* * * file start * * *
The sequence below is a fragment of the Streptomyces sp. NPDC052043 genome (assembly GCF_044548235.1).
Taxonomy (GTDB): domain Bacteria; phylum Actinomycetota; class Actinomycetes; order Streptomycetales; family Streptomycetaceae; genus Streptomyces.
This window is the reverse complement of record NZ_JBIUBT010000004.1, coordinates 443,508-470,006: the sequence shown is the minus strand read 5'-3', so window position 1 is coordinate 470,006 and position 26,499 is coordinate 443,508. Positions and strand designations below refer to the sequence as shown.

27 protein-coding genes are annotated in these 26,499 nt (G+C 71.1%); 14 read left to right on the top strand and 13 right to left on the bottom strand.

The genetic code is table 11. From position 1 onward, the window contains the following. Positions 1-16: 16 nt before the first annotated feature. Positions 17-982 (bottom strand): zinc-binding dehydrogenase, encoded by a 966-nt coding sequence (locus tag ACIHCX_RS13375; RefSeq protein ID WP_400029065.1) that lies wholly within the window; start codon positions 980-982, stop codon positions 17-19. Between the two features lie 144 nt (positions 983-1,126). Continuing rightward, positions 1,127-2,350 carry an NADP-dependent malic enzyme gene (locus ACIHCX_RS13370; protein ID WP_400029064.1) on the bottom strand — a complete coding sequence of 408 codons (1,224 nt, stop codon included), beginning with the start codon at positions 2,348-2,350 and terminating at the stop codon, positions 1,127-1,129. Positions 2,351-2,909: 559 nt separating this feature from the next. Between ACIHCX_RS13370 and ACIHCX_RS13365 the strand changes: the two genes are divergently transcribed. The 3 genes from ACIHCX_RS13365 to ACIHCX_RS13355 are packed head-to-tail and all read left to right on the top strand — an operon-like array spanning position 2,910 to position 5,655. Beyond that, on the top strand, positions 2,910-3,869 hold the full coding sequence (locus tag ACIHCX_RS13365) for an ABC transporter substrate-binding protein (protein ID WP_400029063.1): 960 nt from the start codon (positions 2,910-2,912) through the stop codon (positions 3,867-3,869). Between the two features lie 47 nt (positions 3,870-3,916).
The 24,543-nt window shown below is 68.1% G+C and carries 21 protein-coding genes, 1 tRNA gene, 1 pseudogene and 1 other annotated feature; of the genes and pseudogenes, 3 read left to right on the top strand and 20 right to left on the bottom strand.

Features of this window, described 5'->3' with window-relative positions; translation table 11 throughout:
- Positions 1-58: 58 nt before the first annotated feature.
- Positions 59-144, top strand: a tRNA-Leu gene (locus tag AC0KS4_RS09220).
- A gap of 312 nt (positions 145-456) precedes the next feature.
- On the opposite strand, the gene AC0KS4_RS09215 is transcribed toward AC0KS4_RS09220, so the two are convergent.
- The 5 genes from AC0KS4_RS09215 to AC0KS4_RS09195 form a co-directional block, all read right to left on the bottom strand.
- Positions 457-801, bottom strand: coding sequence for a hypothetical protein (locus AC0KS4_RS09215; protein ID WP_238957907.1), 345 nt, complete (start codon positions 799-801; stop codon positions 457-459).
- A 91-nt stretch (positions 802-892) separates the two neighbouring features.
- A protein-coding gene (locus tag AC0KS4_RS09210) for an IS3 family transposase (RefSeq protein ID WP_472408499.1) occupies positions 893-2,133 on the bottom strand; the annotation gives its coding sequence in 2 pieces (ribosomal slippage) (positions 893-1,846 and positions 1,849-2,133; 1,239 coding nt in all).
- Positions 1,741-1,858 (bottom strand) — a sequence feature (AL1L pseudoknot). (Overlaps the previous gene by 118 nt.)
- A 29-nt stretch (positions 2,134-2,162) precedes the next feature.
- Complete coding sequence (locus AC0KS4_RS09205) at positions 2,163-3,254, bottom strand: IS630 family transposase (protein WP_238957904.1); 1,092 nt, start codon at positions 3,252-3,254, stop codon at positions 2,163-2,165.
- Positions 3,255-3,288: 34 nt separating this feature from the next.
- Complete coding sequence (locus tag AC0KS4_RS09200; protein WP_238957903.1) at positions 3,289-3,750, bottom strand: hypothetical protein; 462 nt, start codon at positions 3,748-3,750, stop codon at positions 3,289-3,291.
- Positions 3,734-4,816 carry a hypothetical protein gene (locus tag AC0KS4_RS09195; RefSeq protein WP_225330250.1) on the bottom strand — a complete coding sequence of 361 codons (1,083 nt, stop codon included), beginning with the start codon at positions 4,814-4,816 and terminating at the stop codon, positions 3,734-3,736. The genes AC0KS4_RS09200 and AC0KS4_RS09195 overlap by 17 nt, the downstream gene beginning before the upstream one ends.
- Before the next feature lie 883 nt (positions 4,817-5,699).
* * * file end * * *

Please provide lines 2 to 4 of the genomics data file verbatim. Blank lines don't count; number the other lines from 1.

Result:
Taxonomy (GTDB): domain Bacteria; phylum Actinomycetota; class Actinomycetes; order Streptomycetales; family Streptomycetaceae; genus Streptomyces.
This window is the reverse complement of record NZ_JBIUBT010000004.1, coordinates 443,508-470,006: the sequence shown is the minus strand read 5'-3', so window position 1 is coordinate 470,006 and position 26,499 is coordinate 443,508. Positions and strand designations below refer to the sequence as shown.

27 protein-coding genes are annotated in these 26,499 nt (G+C 71.1%); 14 read left to right on the top strand and 13 right to left on the bottom strand.